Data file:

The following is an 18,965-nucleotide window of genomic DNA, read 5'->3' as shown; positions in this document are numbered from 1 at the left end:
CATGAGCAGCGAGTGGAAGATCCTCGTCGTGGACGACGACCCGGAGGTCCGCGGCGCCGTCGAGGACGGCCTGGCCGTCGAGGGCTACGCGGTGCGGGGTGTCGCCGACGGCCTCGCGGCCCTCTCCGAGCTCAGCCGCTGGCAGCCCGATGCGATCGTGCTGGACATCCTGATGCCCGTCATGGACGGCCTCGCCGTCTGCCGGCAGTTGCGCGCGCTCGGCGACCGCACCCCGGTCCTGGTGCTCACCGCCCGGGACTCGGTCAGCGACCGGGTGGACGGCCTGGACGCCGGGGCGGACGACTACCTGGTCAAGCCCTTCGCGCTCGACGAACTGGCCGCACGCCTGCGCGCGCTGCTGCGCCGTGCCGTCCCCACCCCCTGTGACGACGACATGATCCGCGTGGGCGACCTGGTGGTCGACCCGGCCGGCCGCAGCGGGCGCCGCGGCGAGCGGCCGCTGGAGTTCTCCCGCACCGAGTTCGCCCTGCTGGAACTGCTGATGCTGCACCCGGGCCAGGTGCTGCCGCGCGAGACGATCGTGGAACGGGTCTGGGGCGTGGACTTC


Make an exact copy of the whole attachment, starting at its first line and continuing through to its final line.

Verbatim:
The following is an 18,965-nucleotide window of genomic DNA, read 5'->3' as shown; positions in this document are numbered from 1 at the left end:
CATGAGCAGCGAGTGGAAGATCCTCGTCGTGGACGACGACCCGGAGGTCCGCGGCGCCGTCGAGGACGGCCTGGCCGTCGAGGGCTACGCGGTGCGGGGTGTCGCCGACGGCCTCGCGGCCCTCTCCGAGCTCAGCCGCTGGCAGCCCGATGCGATCGTGCTGGACATCCTGATGCCCGTCATGGACGGCCTCGCCGTCTGCCGGCAGTTGCGCGCGCTCGGCGACCGCACCCCGGTCCTGGTGCTCACCGCCCGGGACTCGGTCAGCGACCGGGTGGACGGCCTGGACGCCGGGGCGGACGACTACCTGGTCAAGCCCTTCGCGCTCGACGAACTGGCCGCACGCCTGCGCGCGCTGCTGCGCCGTGCCGTCCCCACCCCCTGTGACGACGACATGATCCGCGTGGGCGACCTGGTGGTCGACCCGGCCGGCCGCAGCGGGCGCCGCGGCGAGCGGCCGCTGGAGTTCTCCCGCACCGAGTTCGCCCTGCTGGAACTGCTGATGCTGCACCCGGGCCAGGTGCTGCCGCGCGAGACGATCGTGGAACGGGTCTGGGGCGTGGACTTC